Edwin Lutyens' Original Liverpool Catholic Cathedral
The cathedral would have been a massive classical/Byzantine structure that would have become the second-largest church in the world. It would have had the world's largest dome, at 160 metres compared to the 140 metres on St. Peter's Basilica in Rome and half gain the height of the Anglican cathedral.
Sir Edwin Lutyens was the greatest British architect of the early 20th century. He made his name with a series of grand Arts and Crafts country houses. These houses were based on traditional vernacular styles, using carefully textured local materials. They were informally composed, with dramatically steep roofs, gables and tall chimneys. Lutyens then moved towards a more classical and symmetrical style, inspired by English 17th and 18th century architecture.
In his later work, after about 1912, he designed public and commercial buildings in a monumental classical style, inspired by the Italian Renaissance but simplified to emphasize underlying geometrical form. His most famous later buildings include the Viceroy’s Residence, New Delhi; the Cenotaph, Whitehall; and the Memorial to the Missing, Thiepval, France.
Unlike the architects of the modern movement, Lutyens remained faithful to tradition. He believed in the universality of the classical language of architecture, which he adapted and reinvented with great subtlety and originality.
In 1929 the new Archbishop of Liverpool, Richard Downey, revived the project to build a Catholic Cathedral. Liverpool had a large Catholic population but no adequate centre of worship. Downey awarded the commission to Lutyens, who made numerous drawings. Downey and Lutyens, an Anglican, visited Rome in 1933 and the cathedral design was blessed by the Pope.
Lutyens planned a vast building of pinkish-brown brick, relieved by bands of silver-grey granite. The exterior was composed of interlocking rectangular blocks, simple and massive at the lower levels, but rising to a more complex skyline. This featured detached columns, delicate spires and substantial belfry towers, topped by classical pavilions.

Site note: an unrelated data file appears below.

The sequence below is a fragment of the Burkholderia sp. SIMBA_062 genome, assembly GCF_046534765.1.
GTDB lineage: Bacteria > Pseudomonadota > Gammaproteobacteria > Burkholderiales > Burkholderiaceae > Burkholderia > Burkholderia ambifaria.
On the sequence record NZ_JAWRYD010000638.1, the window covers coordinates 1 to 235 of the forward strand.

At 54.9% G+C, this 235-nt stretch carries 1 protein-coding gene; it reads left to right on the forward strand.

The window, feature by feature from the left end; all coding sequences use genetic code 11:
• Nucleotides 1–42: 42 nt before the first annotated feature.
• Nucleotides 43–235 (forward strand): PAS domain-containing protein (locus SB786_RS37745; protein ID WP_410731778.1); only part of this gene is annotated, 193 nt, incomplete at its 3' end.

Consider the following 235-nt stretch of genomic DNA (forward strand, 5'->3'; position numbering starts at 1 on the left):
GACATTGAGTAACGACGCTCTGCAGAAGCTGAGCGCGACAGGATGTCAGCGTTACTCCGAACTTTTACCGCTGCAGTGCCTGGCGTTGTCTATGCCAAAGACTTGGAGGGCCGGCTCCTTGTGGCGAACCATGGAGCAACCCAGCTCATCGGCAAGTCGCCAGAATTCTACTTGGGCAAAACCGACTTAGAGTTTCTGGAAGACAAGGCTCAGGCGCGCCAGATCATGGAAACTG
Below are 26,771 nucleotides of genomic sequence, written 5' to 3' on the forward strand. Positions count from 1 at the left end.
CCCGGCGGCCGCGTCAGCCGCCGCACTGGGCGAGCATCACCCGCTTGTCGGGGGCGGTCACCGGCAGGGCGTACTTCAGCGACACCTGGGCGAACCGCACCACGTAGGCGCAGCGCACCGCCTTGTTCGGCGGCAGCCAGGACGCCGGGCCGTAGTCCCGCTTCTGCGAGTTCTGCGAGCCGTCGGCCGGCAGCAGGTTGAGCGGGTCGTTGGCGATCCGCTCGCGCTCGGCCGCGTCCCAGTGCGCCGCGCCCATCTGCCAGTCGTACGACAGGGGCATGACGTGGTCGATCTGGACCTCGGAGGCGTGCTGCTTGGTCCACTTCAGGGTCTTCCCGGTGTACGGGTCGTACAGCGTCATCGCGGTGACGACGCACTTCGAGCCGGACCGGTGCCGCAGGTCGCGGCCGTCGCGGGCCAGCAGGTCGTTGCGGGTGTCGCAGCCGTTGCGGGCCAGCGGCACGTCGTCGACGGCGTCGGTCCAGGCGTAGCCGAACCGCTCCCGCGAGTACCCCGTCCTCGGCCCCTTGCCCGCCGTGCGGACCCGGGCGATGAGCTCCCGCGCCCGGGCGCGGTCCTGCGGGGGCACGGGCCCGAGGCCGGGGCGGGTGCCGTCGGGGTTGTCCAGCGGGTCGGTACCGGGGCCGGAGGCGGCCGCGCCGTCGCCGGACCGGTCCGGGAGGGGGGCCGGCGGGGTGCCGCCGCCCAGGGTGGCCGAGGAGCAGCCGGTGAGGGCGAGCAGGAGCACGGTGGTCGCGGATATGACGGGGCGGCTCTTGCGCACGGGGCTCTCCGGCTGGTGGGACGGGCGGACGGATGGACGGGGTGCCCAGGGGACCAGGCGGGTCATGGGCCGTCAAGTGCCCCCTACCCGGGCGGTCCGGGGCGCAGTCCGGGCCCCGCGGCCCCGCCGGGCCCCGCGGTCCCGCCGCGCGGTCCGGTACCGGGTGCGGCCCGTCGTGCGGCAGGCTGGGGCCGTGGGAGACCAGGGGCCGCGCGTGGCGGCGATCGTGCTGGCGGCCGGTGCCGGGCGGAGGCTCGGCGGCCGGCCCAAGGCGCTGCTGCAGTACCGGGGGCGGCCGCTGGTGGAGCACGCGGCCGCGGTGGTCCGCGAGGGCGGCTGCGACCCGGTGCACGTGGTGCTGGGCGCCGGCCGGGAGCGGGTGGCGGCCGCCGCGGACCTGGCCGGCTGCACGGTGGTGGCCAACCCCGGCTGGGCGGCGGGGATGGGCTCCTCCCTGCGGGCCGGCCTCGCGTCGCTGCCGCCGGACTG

The interior, faced entirely of granite, would have been of majestic solemnity. Its leitmotif, seen also at the Western entrance, was the triumphal arch of antiquity, a tall arch flanked by two lower arches. The building was to have been crowned by an enormous dome 510 feet high, taller than St Peter’s Rome (450 feet) and St Paul’s London (250 feet). The main entrance arch could have contained the nearby University's tower. On a hill above the city centre, the cathedral would have dominated the Liverpool skyline, outstripping the Anglican cathedral, then under construction.
Building The Cathedral
The site for the cathedral on Brownlow Hill, occupied by the old Liverpool Workhouse, was purchased for £10,000 and cleared, and a fund raising programme was launched. On 5 June 1933 crowds gathered to watch the foundation stone being laid. First to be built was the crypt, a series of complex vaulted brick spaces, intended to be faced with granite.
Work was halted in 1941 because of the war. During the war the unfinished crypt was used as an air-raid shelter. Building was resumed after the war.
By 1953, Lutyens' original estimate of £3 million had risen to £27 million. In the changed atmosphere of the post-war period, the cathedral now seemed an impossible dream and Lutyens’ design was abandoned.
The architect Adrian Gilbert Scott was asked to design a smaller domed building, but this too was abandoned. In 1959 a competition was held for a smaller cathedral on the site. This was won by Sir Frederick Gibberd and his cathedral was opened in 1967.
How much would it cost today?
The answer is a staggering 3 billion pounds!
The model of Lutyens' cathedral is on permanent display at the Museum of Liverpool.